An emotive documentary narrated by Kate Winslet and currently in UK cinemas has been described as “propaganda” and was co-directed by a Hamas supporter.
The Oscar-winning actress has since issued a statement clarifying that her involvement being interpreted as taking a public stand on the conflict “never entered my thinking”.
Eleven Days in May depicts the deaths of 60 Palestinian children in May last year, but has been criticised for failing to give context to the conflict. Furthermore, co-director Mohammed Sawwaf runs a Gaza-production company Alef Multimedia that specialises in “pro-resistance dramas”. He was presented with an award by Hamas leaders for his work, “countering the Zionist narrative”, has celebrated the launching of rockets against Israeli civilians and has effectively called for the destruction of Israel, saying that the map of Palestine should extend “from the sea to the river”.
The other co-director is acclaimed British filmmaker Michael Winterbottom, who has worked with Kate Winslet before, but did not visit Gaza for the making of the film.
According to the Jewish Chronicle, the film, which is being shown in some Picture House cinemas across the UK, omits key facts about the conflict. For example, the JC report:
Crucially, it fails to include criticism made of Hamas for launching rockets from heavily populated areas of Gaza – effectively turning the civilian population into a human shield.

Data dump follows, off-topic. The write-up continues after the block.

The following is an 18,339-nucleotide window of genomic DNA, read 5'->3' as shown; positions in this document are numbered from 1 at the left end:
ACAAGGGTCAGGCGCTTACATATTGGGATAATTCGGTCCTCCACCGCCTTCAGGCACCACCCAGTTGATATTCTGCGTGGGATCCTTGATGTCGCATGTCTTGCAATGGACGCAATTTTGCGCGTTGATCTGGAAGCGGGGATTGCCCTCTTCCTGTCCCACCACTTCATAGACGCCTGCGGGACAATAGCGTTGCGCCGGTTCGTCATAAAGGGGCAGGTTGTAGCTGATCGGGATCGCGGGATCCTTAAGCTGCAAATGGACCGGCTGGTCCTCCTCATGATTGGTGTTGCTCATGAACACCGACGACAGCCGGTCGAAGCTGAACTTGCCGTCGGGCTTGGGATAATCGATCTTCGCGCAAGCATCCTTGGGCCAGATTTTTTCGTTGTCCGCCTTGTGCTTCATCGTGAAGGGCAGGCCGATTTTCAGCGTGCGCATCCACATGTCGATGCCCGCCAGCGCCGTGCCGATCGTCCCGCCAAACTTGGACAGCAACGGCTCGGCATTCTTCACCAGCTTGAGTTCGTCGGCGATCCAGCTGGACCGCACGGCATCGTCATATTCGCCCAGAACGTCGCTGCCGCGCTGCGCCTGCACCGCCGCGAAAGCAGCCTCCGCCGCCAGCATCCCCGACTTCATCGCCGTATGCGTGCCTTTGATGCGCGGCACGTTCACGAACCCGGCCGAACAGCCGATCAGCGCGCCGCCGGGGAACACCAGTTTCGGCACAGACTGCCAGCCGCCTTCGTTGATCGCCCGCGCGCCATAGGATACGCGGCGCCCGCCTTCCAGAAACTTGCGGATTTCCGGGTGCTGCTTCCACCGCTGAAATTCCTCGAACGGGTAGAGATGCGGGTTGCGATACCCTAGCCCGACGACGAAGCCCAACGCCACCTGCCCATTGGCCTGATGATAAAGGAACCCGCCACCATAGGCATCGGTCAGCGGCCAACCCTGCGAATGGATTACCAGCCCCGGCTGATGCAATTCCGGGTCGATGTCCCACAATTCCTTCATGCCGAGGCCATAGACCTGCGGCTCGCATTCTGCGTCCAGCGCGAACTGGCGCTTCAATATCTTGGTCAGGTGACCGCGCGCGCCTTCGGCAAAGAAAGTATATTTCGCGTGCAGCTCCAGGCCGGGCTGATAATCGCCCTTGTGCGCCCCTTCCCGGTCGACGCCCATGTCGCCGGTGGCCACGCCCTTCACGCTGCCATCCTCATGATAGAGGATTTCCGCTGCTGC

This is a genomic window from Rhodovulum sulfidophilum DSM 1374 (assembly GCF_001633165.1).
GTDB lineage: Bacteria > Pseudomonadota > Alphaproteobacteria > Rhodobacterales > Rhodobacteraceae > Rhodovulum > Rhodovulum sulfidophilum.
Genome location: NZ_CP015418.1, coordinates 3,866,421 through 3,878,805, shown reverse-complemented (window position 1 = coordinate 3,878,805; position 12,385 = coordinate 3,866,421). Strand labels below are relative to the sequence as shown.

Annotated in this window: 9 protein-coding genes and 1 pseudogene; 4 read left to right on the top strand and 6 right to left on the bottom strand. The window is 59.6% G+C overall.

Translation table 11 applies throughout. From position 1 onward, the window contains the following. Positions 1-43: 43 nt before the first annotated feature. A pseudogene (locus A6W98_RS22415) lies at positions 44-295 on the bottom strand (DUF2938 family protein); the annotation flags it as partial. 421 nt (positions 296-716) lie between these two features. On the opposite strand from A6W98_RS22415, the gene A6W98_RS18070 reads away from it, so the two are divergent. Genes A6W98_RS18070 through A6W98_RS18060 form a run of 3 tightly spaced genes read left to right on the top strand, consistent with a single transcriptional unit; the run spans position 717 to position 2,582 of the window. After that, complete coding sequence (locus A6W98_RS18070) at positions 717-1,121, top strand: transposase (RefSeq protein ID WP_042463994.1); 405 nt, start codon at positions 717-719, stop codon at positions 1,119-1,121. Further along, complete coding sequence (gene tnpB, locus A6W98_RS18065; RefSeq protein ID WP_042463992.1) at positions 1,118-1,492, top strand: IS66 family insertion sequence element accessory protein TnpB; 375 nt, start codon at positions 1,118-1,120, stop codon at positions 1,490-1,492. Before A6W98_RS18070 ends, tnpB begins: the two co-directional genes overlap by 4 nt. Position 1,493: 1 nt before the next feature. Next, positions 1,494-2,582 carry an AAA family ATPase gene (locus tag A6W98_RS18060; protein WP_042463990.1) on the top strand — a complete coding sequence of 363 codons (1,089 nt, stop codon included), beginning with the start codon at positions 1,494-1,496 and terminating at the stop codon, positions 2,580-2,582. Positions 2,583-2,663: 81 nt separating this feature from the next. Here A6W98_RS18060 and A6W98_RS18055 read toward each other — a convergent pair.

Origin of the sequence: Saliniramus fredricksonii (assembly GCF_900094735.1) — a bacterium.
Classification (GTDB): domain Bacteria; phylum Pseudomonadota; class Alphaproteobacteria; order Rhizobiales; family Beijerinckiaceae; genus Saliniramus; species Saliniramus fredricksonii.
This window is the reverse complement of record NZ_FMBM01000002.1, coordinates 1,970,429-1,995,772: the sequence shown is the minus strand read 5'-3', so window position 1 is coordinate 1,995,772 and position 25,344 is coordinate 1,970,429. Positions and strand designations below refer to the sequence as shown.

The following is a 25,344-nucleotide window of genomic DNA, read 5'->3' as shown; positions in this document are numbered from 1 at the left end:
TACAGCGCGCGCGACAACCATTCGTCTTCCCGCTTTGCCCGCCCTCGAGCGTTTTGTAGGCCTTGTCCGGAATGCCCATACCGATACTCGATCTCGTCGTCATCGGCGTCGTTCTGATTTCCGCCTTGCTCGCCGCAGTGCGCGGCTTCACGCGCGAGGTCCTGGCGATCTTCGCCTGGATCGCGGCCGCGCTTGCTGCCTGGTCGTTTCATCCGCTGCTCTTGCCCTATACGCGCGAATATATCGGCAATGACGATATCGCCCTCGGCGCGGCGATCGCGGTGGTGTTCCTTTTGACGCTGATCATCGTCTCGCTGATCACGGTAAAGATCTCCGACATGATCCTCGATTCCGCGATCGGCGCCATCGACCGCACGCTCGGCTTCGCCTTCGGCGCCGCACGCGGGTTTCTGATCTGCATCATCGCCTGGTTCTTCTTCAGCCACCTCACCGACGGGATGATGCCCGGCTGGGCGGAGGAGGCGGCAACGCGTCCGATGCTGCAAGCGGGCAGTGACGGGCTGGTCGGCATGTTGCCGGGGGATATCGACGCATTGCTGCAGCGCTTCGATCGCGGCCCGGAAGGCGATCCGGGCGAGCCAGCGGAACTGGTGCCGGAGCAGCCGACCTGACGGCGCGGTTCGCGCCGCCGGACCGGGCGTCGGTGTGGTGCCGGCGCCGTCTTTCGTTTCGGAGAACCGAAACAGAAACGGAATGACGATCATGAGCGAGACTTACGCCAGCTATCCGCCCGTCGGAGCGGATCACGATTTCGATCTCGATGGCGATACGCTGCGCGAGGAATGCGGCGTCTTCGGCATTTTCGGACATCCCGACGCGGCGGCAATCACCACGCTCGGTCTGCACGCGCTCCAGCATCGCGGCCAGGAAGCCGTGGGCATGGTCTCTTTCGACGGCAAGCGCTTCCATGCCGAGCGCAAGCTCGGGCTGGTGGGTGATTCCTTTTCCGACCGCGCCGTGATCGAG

It omits reports that seven children in Gaza were killed by Hamas rockets that had fallen short of the intended targets in Israel.
Further, the film omits any mention of claims that some of the minors who were killed had been active fighters.
It gives the example of a 15-year-old named Mohammad Saber Ibrahim Suleiman, who was killed near Jabalia on 10 May. He had been been featured on social media wearing a Hamas military uniform and receiving weapons training. His father, according to a Gaza children’s rights group, Defence of Children International Palestine (DCIP), was a Hamas military commander.
The script, read by Kate Winslet, suggests that Israel “loaded up its fighter jets” with bombs and missiles after “plastic bottles” were thrown at security forces in Jerusalem and just seven rockets were launched from the Gaza Strip. However, Israel’s air response on 10 May began weeks after weeks of violence. Dozens of Israeli police officers had been injured by Palestinian extremists throwing rocks around the Temple Mount.
While seven rockets were fired by Hamas against civilian targets in Jerusalem on 10 May, shortly before the airstrikes started, more than 150 were launched against other Israeli cities that same day, after Israel refused to comply with a Hamas ultimatum to withdraw from the Temple Mount.
During the 11 days of the conflict that ensued, Hamas and its allies fired 4,360 rockets at Israel from the Gaza Strip, killing 13 Israelis, including two children. The film mentions none of this.
Who is Mohammed Sawwaf?
The Jewish Chronicle explains more about the co-director Mohammed Sawwaf and his links to Hamas.
Sawwaf attended the Islamic University in Gaza, an institution that Hamas controls. In 2013 he made a documentary which said the terror group was right when it mounted its coup in Gaza against its rival Fatah because of their alleged corruption.